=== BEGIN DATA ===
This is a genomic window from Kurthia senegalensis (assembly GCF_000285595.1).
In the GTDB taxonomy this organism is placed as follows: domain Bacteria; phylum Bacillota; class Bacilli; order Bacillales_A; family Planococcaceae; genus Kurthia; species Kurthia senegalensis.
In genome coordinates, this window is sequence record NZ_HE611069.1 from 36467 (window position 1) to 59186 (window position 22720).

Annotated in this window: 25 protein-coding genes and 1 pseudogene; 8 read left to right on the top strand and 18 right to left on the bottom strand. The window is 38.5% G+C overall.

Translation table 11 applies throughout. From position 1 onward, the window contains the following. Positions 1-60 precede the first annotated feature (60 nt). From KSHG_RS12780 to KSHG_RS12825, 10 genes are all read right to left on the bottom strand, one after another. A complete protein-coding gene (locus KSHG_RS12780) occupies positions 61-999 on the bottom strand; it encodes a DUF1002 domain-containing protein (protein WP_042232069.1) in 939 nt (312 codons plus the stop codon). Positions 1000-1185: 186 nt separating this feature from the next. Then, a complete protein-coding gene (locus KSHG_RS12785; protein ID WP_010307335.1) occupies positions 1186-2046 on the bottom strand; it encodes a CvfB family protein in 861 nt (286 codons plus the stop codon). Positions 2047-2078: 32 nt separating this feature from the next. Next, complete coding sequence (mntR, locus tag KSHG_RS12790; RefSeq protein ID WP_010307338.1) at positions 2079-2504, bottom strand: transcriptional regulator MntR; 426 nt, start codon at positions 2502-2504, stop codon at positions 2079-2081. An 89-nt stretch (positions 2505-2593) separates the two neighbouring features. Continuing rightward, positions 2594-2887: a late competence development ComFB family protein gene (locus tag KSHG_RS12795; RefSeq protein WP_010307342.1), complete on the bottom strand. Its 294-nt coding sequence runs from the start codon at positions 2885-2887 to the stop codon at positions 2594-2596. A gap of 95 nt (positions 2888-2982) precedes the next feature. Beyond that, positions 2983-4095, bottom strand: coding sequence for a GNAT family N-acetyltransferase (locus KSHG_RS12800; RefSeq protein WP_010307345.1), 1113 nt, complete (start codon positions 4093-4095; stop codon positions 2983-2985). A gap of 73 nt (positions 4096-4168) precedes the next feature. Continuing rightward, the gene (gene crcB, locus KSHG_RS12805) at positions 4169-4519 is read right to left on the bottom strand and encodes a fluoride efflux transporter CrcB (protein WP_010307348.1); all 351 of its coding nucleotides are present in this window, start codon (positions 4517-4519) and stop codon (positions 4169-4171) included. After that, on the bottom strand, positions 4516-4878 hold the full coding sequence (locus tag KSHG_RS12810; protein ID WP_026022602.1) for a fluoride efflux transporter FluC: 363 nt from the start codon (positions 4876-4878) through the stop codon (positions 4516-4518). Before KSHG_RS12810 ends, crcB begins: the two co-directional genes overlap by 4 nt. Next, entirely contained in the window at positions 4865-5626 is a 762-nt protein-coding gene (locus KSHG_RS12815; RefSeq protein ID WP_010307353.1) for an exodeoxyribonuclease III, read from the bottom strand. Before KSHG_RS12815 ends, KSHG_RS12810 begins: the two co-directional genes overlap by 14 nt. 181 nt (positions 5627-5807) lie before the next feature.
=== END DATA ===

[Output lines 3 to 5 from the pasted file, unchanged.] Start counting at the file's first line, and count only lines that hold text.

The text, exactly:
In genome coordinates, this window is sequence record NZ_HE611069.1 from 36467 (window position 1) to 59186 (window position 22720).

Annotated in this window: 25 protein-coding genes and 1 pseudogene; 8 read left to right on the top strand and 18 right to left on the bottom strand. The window is 38.5% G+C overall.

Translation table 11 applies throughout. From position 1 onward, the window contains the following. Positions 1-60 precede the first annotated feature (60 nt). From KSHG_RS12780 to KSHG_RS12825, 10 genes are all read right to left on the bottom strand, one after another. A complete protein-coding gene (locus KSHG_RS12780) occupies positions 61-999 on the bottom strand; it encodes a DUF1002 domain-containing protein (protein WP_042232069.1) in 939 nt (312 codons plus the stop codon). Positions 1000-1185: 186 nt separating this feature from the next. Then, a complete protein-coding gene (locus KSHG_RS12785; protein ID WP_010307335.1) occupies positions 1186-2046 on the bottom strand; it encodes a CvfB family protein in 861 nt (286 codons plus the stop codon). Positions 2047-2078: 32 nt separating this feature from the next. Next, complete coding sequence (mntR, locus tag KSHG_RS12790; RefSeq protein ID WP_010307338.1) at positions 2079-2504, bottom strand: transcriptional regulator MntR; 426 nt, start codon at positions 2502-2504, stop codon at positions 2079-2081. An 89-nt stretch (positions 2505-2593) separates the two neighbouring features. Continuing rightward, positions 2594-2887: a late competence development ComFB family protein gene (locus tag KSHG_RS12795; RefSeq protein WP_010307342.1), complete on the bottom strand. Its 294-nt coding sequence runs from the start codon at positions 2885-2887 to the stop codon at positions 2594-2596. A gap of 95 nt (positions 2888-2982) precedes the next feature. Beyond that, positions 2983-4095, bottom strand: coding sequence for a GNAT family N-acetyltransferase (locus KSHG_RS12800; RefSeq protein WP_010307345.1), 1113 nt, complete (start codon positions 4093-4095; stop codon positions 2983-2985). A gap of 73 nt (positions 4096-4168) precedes the next feature. Continuing rightward, the gene (gene crcB, locus KSHG_RS12805) at positions 4169-4519 is read right to left on the bottom strand and encodes a fluoride efflux transporter CrcB (protein WP_010307348.1); all 351 of its coding nucleotides are present in this window, start codon (positions 4517-4519) and stop codon (positions 4169-4171) included. After that, on the bottom strand, positions 4516-4878 hold the full coding sequence (locus tag KSHG_RS12810; protein ID WP_026022602.1) for a fluoride efflux transporter FluC: 363 nt from the start codon (positions 4876-4878) through the stop codon (positions 4516-4518). Before KSHG_RS12810 ends, crcB begins: the two co-directional genes overlap by 4 nt. Next, entirely contained in the window at positions 4865-5626 is a 762-nt protein-coding gene (locus KSHG_RS12815; RefSeq protein ID WP_010307353.1) for an exodeoxyribonuclease III, read from the bottom strand. Before KSHG_RS12815 ends, KSHG_RS12810 begins: the two co-directional genes overlap by 14 nt. 181 nt (positions 5627-5807) lie before the next feature.